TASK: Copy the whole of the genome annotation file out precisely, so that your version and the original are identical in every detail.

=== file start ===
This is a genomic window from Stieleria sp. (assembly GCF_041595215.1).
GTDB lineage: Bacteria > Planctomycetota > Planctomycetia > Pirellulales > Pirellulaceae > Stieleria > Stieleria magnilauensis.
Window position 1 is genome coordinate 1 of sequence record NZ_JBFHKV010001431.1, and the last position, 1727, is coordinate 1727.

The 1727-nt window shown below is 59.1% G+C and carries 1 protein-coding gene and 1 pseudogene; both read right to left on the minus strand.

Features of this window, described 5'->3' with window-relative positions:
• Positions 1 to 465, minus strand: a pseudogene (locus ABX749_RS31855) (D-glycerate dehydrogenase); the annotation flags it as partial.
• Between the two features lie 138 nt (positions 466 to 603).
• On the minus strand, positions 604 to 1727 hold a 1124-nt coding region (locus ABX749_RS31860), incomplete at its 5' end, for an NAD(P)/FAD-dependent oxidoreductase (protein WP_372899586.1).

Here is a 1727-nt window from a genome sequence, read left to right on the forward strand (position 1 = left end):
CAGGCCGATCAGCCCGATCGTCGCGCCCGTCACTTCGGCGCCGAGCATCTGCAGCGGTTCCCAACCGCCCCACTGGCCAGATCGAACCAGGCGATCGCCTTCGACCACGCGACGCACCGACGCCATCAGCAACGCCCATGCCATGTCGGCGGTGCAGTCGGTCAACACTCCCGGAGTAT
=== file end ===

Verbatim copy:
This is a genomic window from Stieleria sp. (assembly GCF_041595215.1).
GTDB lineage: Bacteria > Planctomycetota > Planctomycetia > Pirellulales > Pirellulaceae > Stieleria > Stieleria magnilauensis.
Window position 1 is genome coordinate 1 of sequence record NZ_JBFHKV010001431.1, and the last position, 1727, is coordinate 1727.

The 1727-nt window shown below is 59.1% G+C and carries 1 protein-coding gene and 1 pseudogene; both read right to left on the minus strand.

Features of this window, described 5'->3' with window-relative positions:
• Positions 1 to 465, minus strand: a pseudogene (locus ABX749_RS31855) (D-glycerate dehydrogenase); the annotation flags it as partial.
• Between the two features lie 138 nt (positions 466 to 603).
• On the minus strand, positions 604 to 1727 hold a 1124-nt coding region (locus ABX749_RS31860), incomplete at its 5' end, for an NAD(P)/FAD-dependent oxidoreductase (protein WP_372899586.1).

Here is a 1727-nt window from a genome sequence, read left to right on the forward strand (position 1 = left end):
CAGGCCGATCAGCCCGATCGTCGCGCCCGTCACTTCGGCGCCGAGCATCTGCAGCGGTTCCCAACCGCCCCACTGGCCAGATCGAACCAGGCGATCGCCTTCGACCACGCGACGCACCGACGCCATCAGCAACGCCCATGCCATGTCGGCGGTGCAGTCGGTCAACACTCCCGGAGTAT